Tuesday, December 29, 2015

KAF Vermont Cheese Crackers

Homemade Cheese Crackers. Salty and fabulous.
I know a lot of these look burnt, but that's the way I prefer them. Yum.

I really think that PJ Hamel over at King Arthur Flour's blog, Flourish, said it best:  "I love cheese crackers. LOVE LOVE LOVE cheese crackers. Cheez-Its, Cheese Nips, even Cheetos fall into that same delightful category of cheesy CRUNCH." PJ and I are kindred spirits on this matter. 
I've been known to make myself nearly sick on Cheez-Its and Crunchy Cheetos. I just can't stop sometimes. I'm a sucker for salty snacks in general, but cheesy salty snacks are probably my favorite. These here crackers are very salty and very satisfying. (Skip the salt on top if you want to avoid some sodium.)
These crackers aren't as light and crisp as a store-bought cracker, but they do have crunch and great flavor, especially with the addition of a little Pizza Dough Flavor. I'll definitely be eating all of these, and I'll try to pace myself.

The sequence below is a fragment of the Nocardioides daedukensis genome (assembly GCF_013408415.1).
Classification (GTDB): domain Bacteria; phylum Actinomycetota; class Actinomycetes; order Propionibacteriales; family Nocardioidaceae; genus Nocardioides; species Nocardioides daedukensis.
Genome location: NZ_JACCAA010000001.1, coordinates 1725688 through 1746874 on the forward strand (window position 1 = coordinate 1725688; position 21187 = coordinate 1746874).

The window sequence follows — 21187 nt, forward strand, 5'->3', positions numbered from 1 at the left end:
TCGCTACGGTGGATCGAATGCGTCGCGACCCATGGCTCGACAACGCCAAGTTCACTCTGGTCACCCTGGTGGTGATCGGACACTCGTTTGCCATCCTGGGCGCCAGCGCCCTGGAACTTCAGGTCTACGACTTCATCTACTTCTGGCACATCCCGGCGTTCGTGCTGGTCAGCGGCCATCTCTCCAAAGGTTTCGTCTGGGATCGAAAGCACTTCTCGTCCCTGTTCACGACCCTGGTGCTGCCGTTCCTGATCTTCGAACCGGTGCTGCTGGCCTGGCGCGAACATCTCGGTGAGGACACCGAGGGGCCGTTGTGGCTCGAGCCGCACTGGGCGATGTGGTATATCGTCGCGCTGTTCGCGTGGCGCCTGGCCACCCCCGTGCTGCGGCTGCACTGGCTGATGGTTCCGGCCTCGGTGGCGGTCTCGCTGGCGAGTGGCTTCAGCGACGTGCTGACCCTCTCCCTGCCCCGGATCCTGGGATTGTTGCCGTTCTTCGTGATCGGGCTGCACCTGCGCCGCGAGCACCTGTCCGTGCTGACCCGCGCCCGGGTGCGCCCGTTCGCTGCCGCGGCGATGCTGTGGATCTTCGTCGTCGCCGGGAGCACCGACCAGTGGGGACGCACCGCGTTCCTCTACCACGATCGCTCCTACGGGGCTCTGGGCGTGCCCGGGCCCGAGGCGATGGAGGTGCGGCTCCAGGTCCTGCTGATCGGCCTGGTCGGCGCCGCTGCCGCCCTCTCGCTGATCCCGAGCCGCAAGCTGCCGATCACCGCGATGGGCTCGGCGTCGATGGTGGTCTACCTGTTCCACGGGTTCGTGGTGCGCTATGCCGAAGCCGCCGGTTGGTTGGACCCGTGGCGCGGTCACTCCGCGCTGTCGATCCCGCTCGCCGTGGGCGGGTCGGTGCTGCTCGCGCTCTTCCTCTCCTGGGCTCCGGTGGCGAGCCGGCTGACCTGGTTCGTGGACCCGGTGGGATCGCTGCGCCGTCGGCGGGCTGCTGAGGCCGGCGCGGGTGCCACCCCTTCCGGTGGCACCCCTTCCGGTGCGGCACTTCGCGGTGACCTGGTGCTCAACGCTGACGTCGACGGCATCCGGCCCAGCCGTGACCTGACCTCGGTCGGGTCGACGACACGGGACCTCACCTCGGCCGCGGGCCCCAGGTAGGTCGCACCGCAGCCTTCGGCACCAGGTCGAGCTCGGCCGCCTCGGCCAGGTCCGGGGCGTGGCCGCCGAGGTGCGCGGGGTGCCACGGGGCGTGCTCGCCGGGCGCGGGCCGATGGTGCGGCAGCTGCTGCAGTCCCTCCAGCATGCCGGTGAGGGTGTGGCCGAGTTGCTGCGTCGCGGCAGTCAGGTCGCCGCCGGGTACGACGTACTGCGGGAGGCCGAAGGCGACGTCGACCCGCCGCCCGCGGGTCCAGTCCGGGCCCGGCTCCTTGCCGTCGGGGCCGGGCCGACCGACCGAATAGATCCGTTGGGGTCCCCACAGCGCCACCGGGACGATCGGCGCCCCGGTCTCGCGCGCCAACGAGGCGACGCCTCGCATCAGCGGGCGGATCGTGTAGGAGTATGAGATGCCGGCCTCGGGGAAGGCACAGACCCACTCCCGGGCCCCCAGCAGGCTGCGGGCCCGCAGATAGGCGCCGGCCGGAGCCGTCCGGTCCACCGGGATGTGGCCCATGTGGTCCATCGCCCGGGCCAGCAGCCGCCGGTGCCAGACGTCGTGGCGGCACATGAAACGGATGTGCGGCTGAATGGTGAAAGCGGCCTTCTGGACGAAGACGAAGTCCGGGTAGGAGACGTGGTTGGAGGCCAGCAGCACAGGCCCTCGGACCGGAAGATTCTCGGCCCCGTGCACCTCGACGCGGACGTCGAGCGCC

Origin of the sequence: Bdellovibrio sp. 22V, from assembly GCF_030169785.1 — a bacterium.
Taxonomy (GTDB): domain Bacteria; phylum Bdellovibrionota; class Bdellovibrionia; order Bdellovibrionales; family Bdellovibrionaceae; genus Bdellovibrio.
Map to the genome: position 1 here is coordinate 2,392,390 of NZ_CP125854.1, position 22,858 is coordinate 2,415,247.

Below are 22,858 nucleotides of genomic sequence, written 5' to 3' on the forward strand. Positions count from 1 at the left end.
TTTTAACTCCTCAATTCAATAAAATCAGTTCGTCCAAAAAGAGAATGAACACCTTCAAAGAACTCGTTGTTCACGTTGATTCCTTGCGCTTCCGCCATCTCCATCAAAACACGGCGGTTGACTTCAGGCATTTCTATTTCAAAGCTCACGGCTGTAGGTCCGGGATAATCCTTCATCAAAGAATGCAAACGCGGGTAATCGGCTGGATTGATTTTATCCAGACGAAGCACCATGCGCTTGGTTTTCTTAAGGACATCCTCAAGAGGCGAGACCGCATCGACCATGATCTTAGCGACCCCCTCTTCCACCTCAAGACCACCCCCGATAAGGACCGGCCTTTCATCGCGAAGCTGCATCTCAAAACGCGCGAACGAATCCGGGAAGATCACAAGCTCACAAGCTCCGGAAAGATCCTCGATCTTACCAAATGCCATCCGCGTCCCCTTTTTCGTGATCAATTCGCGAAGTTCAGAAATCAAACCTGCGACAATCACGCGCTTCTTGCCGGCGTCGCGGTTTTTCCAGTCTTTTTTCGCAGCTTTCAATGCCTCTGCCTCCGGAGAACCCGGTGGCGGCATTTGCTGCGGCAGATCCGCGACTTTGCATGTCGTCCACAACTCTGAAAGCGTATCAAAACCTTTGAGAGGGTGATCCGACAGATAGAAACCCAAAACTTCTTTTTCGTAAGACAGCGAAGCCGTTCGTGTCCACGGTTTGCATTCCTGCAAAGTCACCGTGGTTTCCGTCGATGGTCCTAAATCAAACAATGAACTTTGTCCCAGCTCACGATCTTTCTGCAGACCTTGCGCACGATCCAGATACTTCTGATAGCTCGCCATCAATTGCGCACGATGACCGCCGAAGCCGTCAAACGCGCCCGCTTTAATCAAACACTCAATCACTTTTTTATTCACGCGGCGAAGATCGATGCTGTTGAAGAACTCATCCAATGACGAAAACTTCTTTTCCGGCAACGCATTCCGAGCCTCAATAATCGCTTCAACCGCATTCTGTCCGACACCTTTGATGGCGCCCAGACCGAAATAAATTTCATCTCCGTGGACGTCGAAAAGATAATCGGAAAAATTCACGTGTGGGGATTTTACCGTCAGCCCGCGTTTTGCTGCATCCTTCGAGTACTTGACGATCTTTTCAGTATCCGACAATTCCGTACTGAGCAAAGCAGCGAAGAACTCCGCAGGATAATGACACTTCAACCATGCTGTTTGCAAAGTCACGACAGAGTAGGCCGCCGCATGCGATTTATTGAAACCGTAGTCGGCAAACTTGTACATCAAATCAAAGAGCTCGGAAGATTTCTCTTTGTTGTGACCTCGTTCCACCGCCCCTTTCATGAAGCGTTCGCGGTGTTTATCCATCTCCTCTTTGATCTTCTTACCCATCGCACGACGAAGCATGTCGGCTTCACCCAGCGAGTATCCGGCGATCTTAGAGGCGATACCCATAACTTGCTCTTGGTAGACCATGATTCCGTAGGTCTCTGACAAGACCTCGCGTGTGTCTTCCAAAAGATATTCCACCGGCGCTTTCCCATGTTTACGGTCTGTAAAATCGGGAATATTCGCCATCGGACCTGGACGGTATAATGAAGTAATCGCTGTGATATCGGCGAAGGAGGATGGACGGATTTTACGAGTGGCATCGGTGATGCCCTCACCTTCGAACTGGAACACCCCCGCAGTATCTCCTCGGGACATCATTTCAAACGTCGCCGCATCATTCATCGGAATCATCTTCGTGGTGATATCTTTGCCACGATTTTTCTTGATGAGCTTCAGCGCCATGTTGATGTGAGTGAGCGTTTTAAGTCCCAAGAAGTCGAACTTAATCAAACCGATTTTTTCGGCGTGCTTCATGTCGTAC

Glad I finally gave this recipe a go.

KAF Vermont Cheese Crackers
   --adapted from kingarthurflour.com

  • 1 1/2 cups King Arthur Unbleached All Purpose Flour
  • 1/2 cup Vermont cheese powder (I used Cabot Cheddar Shake)
  • 1/2 tablespoon Pizza Dough Flavor (optional)
  • 1 teaspoon instant yeast
  • 1/4 teaspoon salt, plus more for sprinkling, if desired
  • 1/2 teaspoon baking powder
  • 1/4 cup vegetable shortening
  • 7-9 tablespoons ice water
  • In a medium or large mixing bowl, place the flour, cheese powder, pizza dough flavor, yeast, salt, and baking powder. Mix thoroughly with a whisk.